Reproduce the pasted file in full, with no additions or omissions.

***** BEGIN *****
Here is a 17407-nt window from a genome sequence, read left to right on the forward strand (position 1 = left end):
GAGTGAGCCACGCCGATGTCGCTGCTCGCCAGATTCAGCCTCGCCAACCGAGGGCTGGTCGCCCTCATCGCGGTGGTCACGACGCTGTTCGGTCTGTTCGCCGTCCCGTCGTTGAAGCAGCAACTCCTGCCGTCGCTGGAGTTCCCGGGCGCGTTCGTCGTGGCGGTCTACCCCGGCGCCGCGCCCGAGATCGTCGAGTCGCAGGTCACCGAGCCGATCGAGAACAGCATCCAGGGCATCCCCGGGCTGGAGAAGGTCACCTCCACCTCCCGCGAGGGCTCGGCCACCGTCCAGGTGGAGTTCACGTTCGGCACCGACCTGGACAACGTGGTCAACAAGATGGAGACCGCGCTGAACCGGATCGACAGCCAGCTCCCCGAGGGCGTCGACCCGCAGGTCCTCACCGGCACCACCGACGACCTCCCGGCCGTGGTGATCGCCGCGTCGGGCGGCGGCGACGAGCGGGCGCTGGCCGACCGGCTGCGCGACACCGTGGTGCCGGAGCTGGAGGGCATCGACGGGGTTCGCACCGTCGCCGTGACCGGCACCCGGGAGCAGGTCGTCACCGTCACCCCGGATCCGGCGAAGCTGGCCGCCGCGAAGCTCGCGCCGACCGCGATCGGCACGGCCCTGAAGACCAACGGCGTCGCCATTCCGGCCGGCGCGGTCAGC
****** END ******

Here is a 17407-nt window from a genome sequence, read left to right on the forward strand (position 1 = left end):
GAGTGAGCCACGCCGATGTCGCTGCTCGCCAGATTCAGCCTCGCCAACCGAGGGCTGGTCGCCCTCATCGCGGTGGTCACGACGCTGTTCGGTCTGTTCGCCGTCCCGTCGTTGAAGCAGCAACTCCTGCCGTCGCTGGAGTTCCCGGGCGCGTTCGTCGTGGCGGTCTACCCCGGCGCCGCGCCCGAGATCGTCGAGTCGCAGGTCACCGAGCCGATCGAGAACAGCATCCAGGGCATCCCCGGGCTGGAGAAGGTCACCTCCACCTCCCGCGAGGGCTCGGCCACCGTCCAGGTGGAGTTCACGTTCGGCACCGACCTGGACAACGTGGTCAACAAGATGGAGACCGCGCTGAACCGGATCGACAGCCAGCTCCCCGAGGGCGTCGACCCGCAGGTCCTCACCGGCACCACCGACGACCTCCCGGCCGTGGTGATCGCCGCGTCGGGCGGCGGCGACGAGCGGGCGCTGGCCGACCGGCTGCGCGACACCGTGGTGCCGGAGCTGGAGGGCATCGACGGGGTTCGCACCGTCGCCGTGACCGGCACCCGGGAGCAGGTCGTCACCGTCACCCCGGATCCGGCGAAGCTGGCCGCCGCGAAGCTCGCGCCGACCGCGATCGGCACGGCCCTGAAGACCAACGGCGTCGCCATTCCGGCCGGCGCGGTCAGC